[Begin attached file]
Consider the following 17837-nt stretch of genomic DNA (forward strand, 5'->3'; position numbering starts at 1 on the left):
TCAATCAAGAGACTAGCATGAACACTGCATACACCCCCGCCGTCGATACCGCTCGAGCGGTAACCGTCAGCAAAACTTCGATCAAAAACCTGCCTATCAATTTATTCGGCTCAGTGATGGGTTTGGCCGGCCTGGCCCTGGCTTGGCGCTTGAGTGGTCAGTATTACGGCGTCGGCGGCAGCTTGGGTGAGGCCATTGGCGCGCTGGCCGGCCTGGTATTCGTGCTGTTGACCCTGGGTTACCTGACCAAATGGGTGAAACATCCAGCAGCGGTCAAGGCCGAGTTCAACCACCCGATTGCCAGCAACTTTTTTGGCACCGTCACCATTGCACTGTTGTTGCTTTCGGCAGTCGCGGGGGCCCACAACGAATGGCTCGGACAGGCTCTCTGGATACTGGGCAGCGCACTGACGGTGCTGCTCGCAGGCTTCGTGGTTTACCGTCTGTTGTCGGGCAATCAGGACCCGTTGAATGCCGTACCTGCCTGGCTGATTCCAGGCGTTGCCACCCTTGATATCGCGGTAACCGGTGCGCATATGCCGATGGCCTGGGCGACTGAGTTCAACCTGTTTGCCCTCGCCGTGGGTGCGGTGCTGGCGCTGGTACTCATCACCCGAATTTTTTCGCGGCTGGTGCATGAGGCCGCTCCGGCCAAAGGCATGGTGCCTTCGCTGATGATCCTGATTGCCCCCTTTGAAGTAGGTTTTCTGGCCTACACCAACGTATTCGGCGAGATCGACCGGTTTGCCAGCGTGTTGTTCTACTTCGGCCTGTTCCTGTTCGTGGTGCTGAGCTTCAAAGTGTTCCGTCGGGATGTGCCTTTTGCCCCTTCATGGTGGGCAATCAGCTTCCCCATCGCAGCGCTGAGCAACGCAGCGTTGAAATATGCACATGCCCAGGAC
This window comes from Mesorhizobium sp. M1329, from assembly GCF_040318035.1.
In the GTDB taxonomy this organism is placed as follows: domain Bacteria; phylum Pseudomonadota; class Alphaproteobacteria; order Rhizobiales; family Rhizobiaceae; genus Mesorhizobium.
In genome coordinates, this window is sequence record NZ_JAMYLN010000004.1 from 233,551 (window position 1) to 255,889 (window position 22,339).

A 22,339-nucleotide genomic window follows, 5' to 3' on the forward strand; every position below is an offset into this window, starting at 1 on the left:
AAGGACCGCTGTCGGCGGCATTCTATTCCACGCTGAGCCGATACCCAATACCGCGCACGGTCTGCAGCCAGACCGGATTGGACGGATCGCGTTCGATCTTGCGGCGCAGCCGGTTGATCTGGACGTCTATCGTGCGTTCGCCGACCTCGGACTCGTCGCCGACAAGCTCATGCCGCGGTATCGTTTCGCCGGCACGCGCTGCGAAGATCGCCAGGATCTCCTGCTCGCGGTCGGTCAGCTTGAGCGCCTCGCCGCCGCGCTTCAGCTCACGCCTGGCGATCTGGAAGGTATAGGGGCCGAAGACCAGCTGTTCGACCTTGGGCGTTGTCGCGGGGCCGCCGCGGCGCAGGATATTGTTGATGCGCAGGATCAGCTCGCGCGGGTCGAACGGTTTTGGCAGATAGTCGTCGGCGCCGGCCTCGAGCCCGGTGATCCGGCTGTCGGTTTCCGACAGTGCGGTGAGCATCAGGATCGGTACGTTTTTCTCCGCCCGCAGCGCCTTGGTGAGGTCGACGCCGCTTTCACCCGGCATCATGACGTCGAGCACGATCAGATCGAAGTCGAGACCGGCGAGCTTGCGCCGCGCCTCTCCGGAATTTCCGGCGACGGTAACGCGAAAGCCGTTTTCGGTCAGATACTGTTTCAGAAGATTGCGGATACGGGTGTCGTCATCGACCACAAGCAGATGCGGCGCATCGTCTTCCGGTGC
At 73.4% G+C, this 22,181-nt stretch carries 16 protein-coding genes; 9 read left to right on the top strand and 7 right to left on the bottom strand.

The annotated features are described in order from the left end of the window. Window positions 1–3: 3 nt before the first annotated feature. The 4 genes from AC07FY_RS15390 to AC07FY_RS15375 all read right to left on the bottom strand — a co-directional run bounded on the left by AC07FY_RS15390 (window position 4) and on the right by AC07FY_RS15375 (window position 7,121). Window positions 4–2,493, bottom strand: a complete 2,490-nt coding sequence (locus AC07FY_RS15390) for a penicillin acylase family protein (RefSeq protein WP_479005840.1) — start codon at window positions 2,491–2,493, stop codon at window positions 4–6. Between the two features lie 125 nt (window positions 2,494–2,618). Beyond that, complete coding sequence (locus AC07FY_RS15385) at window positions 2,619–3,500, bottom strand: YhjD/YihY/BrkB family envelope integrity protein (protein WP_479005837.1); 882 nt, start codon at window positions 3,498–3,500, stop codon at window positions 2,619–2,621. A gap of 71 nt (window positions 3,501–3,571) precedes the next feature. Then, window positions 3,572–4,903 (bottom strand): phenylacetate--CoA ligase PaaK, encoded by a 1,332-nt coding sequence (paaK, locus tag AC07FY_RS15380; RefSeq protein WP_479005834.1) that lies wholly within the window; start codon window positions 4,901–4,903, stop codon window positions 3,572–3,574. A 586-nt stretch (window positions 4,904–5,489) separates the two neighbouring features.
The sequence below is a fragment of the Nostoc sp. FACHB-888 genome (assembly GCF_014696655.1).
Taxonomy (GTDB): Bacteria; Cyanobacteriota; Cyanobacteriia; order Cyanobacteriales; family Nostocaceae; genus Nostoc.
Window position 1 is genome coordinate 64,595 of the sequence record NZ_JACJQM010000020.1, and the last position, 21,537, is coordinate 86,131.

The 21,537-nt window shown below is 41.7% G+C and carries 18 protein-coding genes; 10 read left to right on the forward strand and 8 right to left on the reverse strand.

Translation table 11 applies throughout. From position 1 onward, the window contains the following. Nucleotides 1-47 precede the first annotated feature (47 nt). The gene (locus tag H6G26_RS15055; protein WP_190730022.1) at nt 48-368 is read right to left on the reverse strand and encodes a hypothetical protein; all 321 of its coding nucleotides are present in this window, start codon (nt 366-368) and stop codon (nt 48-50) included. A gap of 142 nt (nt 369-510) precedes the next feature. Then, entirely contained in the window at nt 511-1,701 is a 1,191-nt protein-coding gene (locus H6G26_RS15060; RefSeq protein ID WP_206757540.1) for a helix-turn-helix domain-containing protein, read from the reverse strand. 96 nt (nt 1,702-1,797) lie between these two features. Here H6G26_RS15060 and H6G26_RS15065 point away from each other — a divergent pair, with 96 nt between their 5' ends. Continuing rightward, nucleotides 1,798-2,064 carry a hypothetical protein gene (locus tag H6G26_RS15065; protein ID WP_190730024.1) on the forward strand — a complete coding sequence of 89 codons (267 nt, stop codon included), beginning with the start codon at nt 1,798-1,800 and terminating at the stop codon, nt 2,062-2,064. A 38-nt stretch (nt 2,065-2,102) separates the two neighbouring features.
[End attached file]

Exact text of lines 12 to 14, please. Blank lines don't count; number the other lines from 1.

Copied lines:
Window position 1 is genome coordinate 64,595 of the sequence record NZ_JACJQM010000020.1, and the last position, 21,537, is coordinate 86,131.

The 21,537-nt window shown below is 41.7% G+C and carries 18 protein-coding genes; 10 read left to right on the forward strand and 8 right to left on the reverse strand.

Translation table 11 applies throughout. From position 1 onward, the window contains the following. Nucleotides 1-47 precede the first annotated feature (47 nt). The gene (locus tag H6G26_RS15055; protein WP_190730022.1) at nt 48-368 is read right to left on the reverse strand and encodes a hypothetical protein; all 321 of its coding nucleotides are present in this window, start codon (nt 366-368) and stop codon (nt 48-50) included. A gap of 142 nt (nt 369-510) precedes the next feature. Then, entirely contained in the window at nt 511-1,701 is a 1,191-nt protein-coding gene (locus H6G26_RS15060; RefSeq protein ID WP_206757540.1) for a helix-turn-helix domain-containing protein, read from the reverse strand. 96 nt (nt 1,702-1,797) lie between these two features. Here H6G26_RS15060 and H6G26_RS15065 point away from each other — a divergent pair, with 96 nt between their 5' ends. Continuing rightward, nucleotides 1,798-2,064 carry a hypothetical protein gene (locus tag H6G26_RS15065; protein ID WP_190730024.1) on the forward strand — a complete coding sequence of 89 codons (267 nt, stop codon included), beginning with the start codon at nt 1,798-1,800 and terminating at the stop codon, nt 2,062-2,064. A 38-nt stretch (nt 2,065-2,102) separates the two neighbouring features.